Measurement of reduced GSH content followed the protocol of Sachett et al. (2020. Sachett A, Gallas-Lopes M, Conterato GMM, Herrmann AP, Piato A. Antioxidant activity by reduced glutathione (GSH) assay: in vitro protocol. Protocols.io 2021, doi: 10.17504/protocols.io.btaynifw.
https://doi.org/10.17504/protocols.io.bt...
). Briefly, 10 µL of supernatant was mixed in 160 µL of 1 M potassium phosphate buffer, 40 µL of 10 mM hydrogen peroxide (H2O2), and 40 µL of 6 mM reduced GSH in the dark for 30 min. Thereafter, the cocktail solution was transferred to a 96-well plate and mixed with 235 µL of 10 mM 5,5-dithio-bis-(2-nitrobenzoic acid) (DTNB) in the dark for 5 min. The absorbance of the solution was measured at 412 nm by a Cytation5 microplate reader (BioTek Instruments, Inc., USA). The result was provided as % of remaining GSH sulfhydryls.

The MDA assay was based on a previously published method (2121. Luangaram S, Kukongviriyapan U, Pakdeechote P, Kukongviriyapan V, Pannangpetch P. Protective effects of quercetin against phenylhydrazine-induced vascular dysfunction and oxidative stress in rats. Food Chem Toxicol 2007; 45: 448-455, doi: 10.1016/j.fct.2006.09.008.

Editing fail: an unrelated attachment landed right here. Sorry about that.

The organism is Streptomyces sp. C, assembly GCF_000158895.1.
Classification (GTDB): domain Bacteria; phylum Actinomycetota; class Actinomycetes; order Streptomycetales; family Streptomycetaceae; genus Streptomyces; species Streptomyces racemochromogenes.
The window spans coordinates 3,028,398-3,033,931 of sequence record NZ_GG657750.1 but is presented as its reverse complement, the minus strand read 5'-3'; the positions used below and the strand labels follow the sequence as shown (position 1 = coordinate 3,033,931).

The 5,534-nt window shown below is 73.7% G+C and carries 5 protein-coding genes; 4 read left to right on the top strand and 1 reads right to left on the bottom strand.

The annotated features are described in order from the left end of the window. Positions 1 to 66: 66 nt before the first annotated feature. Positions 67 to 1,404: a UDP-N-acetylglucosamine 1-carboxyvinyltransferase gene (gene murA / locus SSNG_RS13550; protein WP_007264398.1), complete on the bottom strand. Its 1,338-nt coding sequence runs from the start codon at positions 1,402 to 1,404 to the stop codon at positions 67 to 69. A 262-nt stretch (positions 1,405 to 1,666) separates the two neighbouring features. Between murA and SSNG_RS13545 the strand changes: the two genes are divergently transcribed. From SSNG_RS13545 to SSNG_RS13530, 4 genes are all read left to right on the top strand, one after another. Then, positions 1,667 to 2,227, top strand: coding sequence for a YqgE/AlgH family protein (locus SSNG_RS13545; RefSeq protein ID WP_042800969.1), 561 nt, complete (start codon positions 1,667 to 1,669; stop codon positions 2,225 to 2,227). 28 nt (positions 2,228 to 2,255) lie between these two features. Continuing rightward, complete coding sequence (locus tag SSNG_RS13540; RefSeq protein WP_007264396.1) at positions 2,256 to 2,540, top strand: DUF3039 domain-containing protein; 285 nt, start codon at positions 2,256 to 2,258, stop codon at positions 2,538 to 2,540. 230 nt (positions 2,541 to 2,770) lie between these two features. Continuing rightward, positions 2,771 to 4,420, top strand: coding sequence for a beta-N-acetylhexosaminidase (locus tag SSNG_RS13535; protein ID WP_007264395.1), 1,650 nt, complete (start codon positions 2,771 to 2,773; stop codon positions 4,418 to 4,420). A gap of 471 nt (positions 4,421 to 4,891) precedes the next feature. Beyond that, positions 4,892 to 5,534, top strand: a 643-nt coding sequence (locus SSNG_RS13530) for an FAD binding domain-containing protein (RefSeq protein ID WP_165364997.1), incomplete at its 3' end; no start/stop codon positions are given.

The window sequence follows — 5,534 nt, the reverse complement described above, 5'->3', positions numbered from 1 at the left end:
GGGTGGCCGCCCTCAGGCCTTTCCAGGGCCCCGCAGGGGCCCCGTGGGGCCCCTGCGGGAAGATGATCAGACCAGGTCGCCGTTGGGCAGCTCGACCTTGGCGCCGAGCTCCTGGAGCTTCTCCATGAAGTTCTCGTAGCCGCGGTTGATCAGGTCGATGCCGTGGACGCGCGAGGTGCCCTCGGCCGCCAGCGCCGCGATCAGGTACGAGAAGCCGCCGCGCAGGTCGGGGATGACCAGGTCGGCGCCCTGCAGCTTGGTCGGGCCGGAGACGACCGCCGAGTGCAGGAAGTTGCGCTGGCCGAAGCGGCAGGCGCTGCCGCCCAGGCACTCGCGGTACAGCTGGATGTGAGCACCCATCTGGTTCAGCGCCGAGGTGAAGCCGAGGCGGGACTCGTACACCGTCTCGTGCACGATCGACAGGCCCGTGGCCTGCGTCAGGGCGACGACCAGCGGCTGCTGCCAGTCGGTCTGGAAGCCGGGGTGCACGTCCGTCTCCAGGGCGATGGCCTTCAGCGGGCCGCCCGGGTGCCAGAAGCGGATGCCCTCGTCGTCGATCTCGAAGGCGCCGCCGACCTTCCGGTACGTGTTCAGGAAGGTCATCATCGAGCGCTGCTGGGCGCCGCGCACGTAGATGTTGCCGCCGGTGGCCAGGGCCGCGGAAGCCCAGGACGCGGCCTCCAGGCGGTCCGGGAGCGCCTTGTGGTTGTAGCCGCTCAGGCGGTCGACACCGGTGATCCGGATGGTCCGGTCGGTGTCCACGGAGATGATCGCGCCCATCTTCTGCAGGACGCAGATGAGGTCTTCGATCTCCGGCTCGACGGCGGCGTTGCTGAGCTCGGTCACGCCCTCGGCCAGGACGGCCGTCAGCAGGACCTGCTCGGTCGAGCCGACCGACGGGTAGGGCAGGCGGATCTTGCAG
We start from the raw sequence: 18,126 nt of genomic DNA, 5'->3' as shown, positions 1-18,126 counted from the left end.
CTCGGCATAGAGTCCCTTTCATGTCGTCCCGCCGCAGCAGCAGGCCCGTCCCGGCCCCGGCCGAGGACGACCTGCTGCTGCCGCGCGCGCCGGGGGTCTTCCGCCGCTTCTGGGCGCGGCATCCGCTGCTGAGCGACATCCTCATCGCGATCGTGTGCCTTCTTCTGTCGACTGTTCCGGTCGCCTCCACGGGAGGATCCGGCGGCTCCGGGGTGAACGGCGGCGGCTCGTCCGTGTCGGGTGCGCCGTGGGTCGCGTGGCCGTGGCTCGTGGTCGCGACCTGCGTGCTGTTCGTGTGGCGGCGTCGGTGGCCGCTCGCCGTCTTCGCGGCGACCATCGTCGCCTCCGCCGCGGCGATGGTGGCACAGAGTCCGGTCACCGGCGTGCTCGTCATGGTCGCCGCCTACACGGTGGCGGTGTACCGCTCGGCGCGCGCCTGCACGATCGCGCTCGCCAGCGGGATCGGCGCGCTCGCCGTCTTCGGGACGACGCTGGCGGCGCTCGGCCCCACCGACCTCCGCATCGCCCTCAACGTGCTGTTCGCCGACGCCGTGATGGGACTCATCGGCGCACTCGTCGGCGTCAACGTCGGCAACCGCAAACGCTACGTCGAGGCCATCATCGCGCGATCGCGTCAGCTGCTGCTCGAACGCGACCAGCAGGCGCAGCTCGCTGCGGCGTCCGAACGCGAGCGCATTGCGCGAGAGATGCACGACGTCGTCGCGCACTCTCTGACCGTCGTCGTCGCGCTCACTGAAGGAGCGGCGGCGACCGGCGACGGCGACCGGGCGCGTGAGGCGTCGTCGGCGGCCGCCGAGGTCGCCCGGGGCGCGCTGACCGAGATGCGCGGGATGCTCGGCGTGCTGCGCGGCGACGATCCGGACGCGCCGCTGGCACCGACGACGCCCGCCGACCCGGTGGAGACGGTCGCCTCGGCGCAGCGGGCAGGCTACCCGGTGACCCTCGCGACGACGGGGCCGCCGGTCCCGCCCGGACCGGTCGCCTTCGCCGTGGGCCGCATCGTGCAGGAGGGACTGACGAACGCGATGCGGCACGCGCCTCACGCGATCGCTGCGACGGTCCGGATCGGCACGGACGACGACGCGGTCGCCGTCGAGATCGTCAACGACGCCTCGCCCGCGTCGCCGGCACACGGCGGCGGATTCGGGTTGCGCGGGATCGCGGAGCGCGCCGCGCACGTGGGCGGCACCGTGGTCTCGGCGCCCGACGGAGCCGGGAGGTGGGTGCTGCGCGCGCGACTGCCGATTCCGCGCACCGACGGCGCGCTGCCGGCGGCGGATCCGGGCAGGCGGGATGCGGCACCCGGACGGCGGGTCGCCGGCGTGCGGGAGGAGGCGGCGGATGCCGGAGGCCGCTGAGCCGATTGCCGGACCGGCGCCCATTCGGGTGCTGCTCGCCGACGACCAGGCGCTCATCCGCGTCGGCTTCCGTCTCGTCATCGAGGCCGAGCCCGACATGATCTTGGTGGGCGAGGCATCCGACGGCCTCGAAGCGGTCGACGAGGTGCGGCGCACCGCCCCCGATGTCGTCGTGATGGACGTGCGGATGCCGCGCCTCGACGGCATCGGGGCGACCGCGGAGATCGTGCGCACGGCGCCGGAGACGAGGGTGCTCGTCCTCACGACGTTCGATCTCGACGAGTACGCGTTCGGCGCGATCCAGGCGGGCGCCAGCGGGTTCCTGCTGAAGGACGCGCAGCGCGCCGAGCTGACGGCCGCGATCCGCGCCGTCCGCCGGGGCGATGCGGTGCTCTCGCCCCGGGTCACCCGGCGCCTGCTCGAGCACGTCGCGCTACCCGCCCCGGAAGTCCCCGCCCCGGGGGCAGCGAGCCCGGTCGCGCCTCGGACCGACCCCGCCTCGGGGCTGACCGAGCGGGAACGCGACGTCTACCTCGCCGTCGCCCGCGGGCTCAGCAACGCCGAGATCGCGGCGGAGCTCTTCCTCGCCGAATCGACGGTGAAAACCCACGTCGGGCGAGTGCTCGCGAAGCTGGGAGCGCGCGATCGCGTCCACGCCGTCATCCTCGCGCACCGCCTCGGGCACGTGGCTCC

https://doi.org/10.1016/j.fct.2006.09.00...
). MDA reacts with thiobarbituric acid (TBA) to form thiobarbituric acid-reactive substances (TBARS). The results are reported as MDA detected by the Cytation5 microplate reader at 532 nm. A standard curve was generated with appropriate concentrations of 1,1.3,3-tetraethoxypropane (0.3-10 µmol/L). All biochemical assays were repeated three times.

Histological analysis of sciatic nerve and DRG

The ipsilateral sciatic nerves about 5 mm distal to the crush site and L4-L6 DRG were collected on day 28 after injury. All tissues were fixed in 4% paraformaldehyde at 4°C for 48 h followed by immersion in 15% sucrose for 24 h and then 30% sucrose for 48 h for cryoprotection. Tissues were sectioned at 20-µm thickness using a cryostat (CM1950, Leica Microsystems, Inc., Germany). Sciatic nerve and DRG sections were used for hematoxylin & eosin (Sigma-Aldrich; Merck KGaA) staining. For immunofluorescence staining, DRG sections were stained with primary antibody against phospho-ERK1/ERK2 (Invitrogen; Cat# 44-680G, 1:100, USA) at 4°C overnight. Goat anti-rabbit Alexa Fluor 594 (Invitrogen; Cat# A-11012, 1:200) was used as secondary antibody in RT for 2 h. All images were obtained using the ECLIPSE Ni-U | Upright Microscopes (Nikon Corporation, Japan) and analyzed using NIS Elements imaging software version 5 (Nikon Corporation). The p-ERK1/2 fluorescence intensity was measured from the whole DRG and is reported as average fluorescence intensity after background subtraction.

Statistical analysis

Statistical analyses were carried out using GraphPad Prism version 9 (GraphPad Software, Inc., USA). Data are reported as means±SE. A one-way ANOVA followed by a Tukey's post hoc test was used to analyze all data. P-values <0.05 were considered as significant.